memory allocation for functions! :(

This is a discussion on memory allocation for functions! :( within the C Programming forums, part of the General Programming Boards category; we use pointers after allocating its memory size.... for example... char *name=(char *)malloc(20);//allocationg memory free(name); //removing the pointer But what ...

  1. #1
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    memory allocation for functions! :(

    we use pointers after allocating its memory size....
    for example...

    char *name=(char *)malloc(20);//allocationg memory

    free(name); //removing the pointer

    But what if I use a function that returns pointer of string???
    for example...

    char* return_name(char *name)
    {

    name=(char *)malloc(20);

    return name;
    ----------
    ----------------
    -----------------
    free(name); /*remving the memory but after the statement "return" this line will not be executed...so the pointer remains mortal and creates bugs when i recall the function */
    }

    what is to be done in that case???


    next is:

    char* return_name(char *name)

    Does the function allocates memory for the pointer that it returns???
    if "yes" then how??? we haven't allocated it and since we haven't done that there is no question about how to free the allocation. so it is containing bugs and creating problems in my programmes.

    Pls remember that I am a new commer
    RaHaTk

  2. #2
    Skunkmeister Stoned_Coder's Avatar
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    char* return_name(char *name)
    {

    name=(char *)malloc(20);

    return name;
    ----------
    ----------------
    -----------------
    free(name); /*remving the memory but after the statement "return" this line will not be executed...so the pointer remains mortal and creates bugs when i recall the function */
    }

    Is that because you haven't saved the pointer?
    how about....

    char* return_name(char *name)
    {

    name=(char *)malloc(20);

    return name;
    }

    then when you call it....

    char* name=return_name(input_string);
    .
    .
    .
    .
    free(name);

    For your second question the compiler makes a temporary object to pass the value back to the callee. This is all done behind the scenes and you do not need to worry about it just be aware of whats happening.Just make sure that the value passed back isn't a pointer to a local object within the function.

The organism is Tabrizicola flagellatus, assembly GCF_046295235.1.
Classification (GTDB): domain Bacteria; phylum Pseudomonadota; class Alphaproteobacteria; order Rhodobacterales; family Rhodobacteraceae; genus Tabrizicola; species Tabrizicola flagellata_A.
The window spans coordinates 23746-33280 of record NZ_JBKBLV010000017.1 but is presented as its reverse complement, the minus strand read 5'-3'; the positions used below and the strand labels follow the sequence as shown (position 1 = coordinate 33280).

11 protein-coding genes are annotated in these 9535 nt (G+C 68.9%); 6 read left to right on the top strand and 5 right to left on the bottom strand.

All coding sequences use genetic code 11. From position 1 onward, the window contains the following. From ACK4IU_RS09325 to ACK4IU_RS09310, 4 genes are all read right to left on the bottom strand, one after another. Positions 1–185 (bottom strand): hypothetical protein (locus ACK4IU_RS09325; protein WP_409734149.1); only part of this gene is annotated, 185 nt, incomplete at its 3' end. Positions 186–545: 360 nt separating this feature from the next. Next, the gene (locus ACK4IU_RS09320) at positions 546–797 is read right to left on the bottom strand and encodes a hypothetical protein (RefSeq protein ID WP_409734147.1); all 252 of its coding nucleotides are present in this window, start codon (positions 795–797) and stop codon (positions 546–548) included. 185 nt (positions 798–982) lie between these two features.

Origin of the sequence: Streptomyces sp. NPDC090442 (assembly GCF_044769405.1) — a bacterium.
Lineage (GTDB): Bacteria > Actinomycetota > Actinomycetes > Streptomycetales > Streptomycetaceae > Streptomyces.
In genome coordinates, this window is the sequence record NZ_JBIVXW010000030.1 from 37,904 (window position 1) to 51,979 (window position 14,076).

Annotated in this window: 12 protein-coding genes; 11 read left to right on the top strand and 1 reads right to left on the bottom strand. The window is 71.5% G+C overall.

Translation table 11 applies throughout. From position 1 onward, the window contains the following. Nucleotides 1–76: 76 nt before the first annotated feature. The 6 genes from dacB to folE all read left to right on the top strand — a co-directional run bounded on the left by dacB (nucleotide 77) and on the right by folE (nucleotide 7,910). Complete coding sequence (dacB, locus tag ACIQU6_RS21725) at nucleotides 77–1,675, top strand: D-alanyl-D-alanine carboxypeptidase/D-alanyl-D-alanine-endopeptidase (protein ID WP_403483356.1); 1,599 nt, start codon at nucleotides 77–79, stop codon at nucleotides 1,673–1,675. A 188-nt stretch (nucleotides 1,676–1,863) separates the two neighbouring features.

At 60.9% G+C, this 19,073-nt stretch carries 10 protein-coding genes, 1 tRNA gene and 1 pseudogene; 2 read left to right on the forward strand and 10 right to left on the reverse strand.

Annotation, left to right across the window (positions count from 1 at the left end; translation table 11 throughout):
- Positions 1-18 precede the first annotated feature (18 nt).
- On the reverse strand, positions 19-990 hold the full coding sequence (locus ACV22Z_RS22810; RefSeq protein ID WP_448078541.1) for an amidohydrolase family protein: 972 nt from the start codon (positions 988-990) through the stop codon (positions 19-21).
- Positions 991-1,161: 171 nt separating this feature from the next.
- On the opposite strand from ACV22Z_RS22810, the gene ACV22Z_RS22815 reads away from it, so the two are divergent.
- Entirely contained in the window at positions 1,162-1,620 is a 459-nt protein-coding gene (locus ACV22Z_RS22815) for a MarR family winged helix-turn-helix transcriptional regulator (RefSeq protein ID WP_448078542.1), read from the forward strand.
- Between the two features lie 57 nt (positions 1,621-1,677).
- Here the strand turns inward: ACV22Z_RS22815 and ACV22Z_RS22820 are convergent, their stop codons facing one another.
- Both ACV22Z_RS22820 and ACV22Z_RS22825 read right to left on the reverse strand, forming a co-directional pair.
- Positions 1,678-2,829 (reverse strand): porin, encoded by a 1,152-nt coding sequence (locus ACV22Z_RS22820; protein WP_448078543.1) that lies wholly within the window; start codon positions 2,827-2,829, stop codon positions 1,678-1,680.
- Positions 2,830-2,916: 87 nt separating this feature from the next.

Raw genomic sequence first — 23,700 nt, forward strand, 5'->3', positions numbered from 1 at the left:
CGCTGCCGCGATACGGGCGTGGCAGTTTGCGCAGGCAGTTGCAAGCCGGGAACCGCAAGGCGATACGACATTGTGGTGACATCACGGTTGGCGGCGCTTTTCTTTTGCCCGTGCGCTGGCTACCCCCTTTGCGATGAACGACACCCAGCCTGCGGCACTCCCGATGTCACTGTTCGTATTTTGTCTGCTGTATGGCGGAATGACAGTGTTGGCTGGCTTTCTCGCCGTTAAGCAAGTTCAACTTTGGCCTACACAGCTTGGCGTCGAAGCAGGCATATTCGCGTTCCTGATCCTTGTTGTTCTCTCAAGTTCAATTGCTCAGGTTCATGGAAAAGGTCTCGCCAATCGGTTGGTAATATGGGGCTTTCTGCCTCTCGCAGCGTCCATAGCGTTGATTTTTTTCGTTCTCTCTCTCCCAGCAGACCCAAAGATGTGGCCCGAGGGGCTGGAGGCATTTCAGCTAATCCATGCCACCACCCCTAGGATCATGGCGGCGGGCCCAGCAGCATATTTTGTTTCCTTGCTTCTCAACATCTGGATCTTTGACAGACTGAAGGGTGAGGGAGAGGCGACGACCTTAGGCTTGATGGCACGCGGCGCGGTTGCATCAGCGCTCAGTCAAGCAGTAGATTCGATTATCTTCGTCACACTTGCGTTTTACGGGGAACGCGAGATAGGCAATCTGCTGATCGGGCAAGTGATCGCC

Free the weed!! Class B to class C is not good enough!!
    And the FAQ is here :- http://faq.cprogramming.com/cgi-bin/smartfaq.cgi

  3. #3
    and the hat of wrongness Salem's Avatar
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    The scope of malloc / free has nothing to do with where you malloc something (in one function), and where you free it (in another function).

    Code:
    #include <stdio.h>
    #include <stdlib.h>
    #include <string.h>
    
    char *new_name ( ) {
        char *res = malloc( 20 );
        strcpy( res, "hello world\n" );
        return res;
    }
    int main ( ) {
        char *foo = new_name( );
        printf( "%s", foo );
        free( foo );
        return 0;
    }
    If you dance barefoot on the broken glass of undefined behaviour, you've got to expect the occasional cut.
    If at first you don't succeed, try writing your phone number on the exam paper.
    I support http://www.ukip.org/ as the first necessary step to a free Europe.

  4. #4
    Guest Sebastiani's Avatar
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    Yes, but doesn't the pointer go out of scope after function exit, thus making it possible that you end up with a null pointer?

    I am specifically talking about Salems demonstration.
    Code:
    #include <cmath>
    #include <complex>
    bool flip(bool value)
    {
           return std::pow
        (
            std::complex<float>(std::exp(1.0)), 
            std::complex<float>(0, 1) * std::complex<float>(std::atan(1.0)*(1 << (value + 2)))
        ).real() < 0;
    }

  5. #5
    and the hat of wrongness Salem's Avatar
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    res itself goes out of scope (this much is true), but it's value (the pointer) is preserved through the return statement in the function, and subsequent assignment in the caller.

    What an odd question.
    If you dance barefoot on the broken glass of undefined behaviour, you've got to expect the occasional cut.
    If at first you don't succeed, try writing your phone number on the exam paper.
    I support http://www.ukip.org/ as the first necessary step to a free Europe.

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